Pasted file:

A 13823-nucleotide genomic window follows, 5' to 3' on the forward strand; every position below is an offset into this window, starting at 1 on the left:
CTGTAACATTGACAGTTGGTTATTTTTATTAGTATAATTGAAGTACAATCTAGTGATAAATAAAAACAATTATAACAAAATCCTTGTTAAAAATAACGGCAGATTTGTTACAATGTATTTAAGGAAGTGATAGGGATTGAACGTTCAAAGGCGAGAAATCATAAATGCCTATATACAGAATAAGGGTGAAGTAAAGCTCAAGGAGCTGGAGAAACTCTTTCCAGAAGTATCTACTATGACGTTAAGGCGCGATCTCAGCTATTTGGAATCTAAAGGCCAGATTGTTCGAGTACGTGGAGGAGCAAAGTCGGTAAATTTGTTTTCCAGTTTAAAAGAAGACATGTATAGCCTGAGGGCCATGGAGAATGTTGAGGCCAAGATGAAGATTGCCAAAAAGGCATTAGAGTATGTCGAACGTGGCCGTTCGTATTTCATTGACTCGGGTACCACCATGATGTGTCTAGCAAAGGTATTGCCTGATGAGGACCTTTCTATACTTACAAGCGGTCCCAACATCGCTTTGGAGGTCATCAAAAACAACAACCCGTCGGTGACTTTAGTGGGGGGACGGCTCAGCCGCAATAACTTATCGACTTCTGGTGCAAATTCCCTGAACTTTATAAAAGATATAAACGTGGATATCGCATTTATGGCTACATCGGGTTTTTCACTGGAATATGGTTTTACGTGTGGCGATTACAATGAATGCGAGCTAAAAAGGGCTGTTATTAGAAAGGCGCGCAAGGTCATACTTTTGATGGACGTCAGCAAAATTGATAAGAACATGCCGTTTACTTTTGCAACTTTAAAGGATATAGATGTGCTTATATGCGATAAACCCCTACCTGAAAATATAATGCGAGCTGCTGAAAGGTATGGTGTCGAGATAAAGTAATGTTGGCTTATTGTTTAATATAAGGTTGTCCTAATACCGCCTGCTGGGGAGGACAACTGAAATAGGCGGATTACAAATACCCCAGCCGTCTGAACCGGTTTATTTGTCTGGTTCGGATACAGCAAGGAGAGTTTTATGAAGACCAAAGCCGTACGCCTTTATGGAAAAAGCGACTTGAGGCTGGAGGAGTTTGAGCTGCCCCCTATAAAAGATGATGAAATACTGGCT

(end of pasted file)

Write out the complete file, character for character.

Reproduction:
A 13823-nucleotide genomic window follows, 5' to 3' on the forward strand; every position below is an offset into this window, starting at 1 on the left:
CTGTAACATTGACAGTTGGTTATTTTTATTAGTATAATTGAAGTACAATCTAGTGATAAATAAAAACAATTATAACAAAATCCTTGTTAAAAATAACGGCAGATTTGTTACAATGTATTTAAGGAAGTGATAGGGATTGAACGTTCAAAGGCGAGAAATCATAAATGCCTATATACAGAATAAGGGTGAAGTAAAGCTCAAGGAGCTGGAGAAACTCTTTCCAGAAGTATCTACTATGACGTTAAGGCGCGATCTCAGCTATTTGGAATCTAAAGGCCAGATTGTTCGAGTACGTGGAGGAGCAAAGTCGGTAAATTTGTTTTCCAGTTTAAAAGAAGACATGTATAGCCTGAGGGCCATGGAGAATGTTGAGGCCAAGATGAAGATTGCCAAAAAGGCATTAGAGTATGTCGAACGTGGCCGTTCGTATTTCATTGACTCGGGTACCACCATGATGTGTCTAGCAAAGGTATTGCCTGATGAGGACCTTTCTATACTTACAAGCGGTCCCAACATCGCTTTGGAGGTCATCAAAAACAACAACCCGTCGGTGACTTTAGTGGGGGGACGGCTCAGCCGCAATAACTTATCGACTTCTGGTGCAAATTCCCTGAACTTTATAAAAGATATAAACGTGGATATCGCATTTATGGCTACATCGGGTTTTTCACTGGAATATGGTTTTACGTGTGGCGATTACAATGAATGCGAGCTAAAAAGGGCTGTTATTAGAAAGGCGCGCAAGGTCATACTTTTGATGGACGTCAGCAAAATTGATAAGAACATGCCGTTTACTTTTGCAACTTTAAAGGATATAGATGTGCTTATATGCGATAAACCCCTACCTGAAAATATAATGCGAGCTGCTGAAAGGTATGGTGTCGAGATAAAGTAATGTTGGCTTATTGTTTAATATAAGGTTGTCCTAATACCGCCTGCTGGGGAGGACAACTGAAATAGGCGGATTACAAATACCCCAGCCGTCTGAACCGGTTTATTTGTCTGGTTCGGATACAGCAAGGAGAGTTTTATGAAGACCAAAGCCGTACGCCTTTATGGAAAAAGCGACTTGAGGCTGGAGGAGTTTGAGCTGCCCCCTATAAAAGATGATGAAATACTGGCT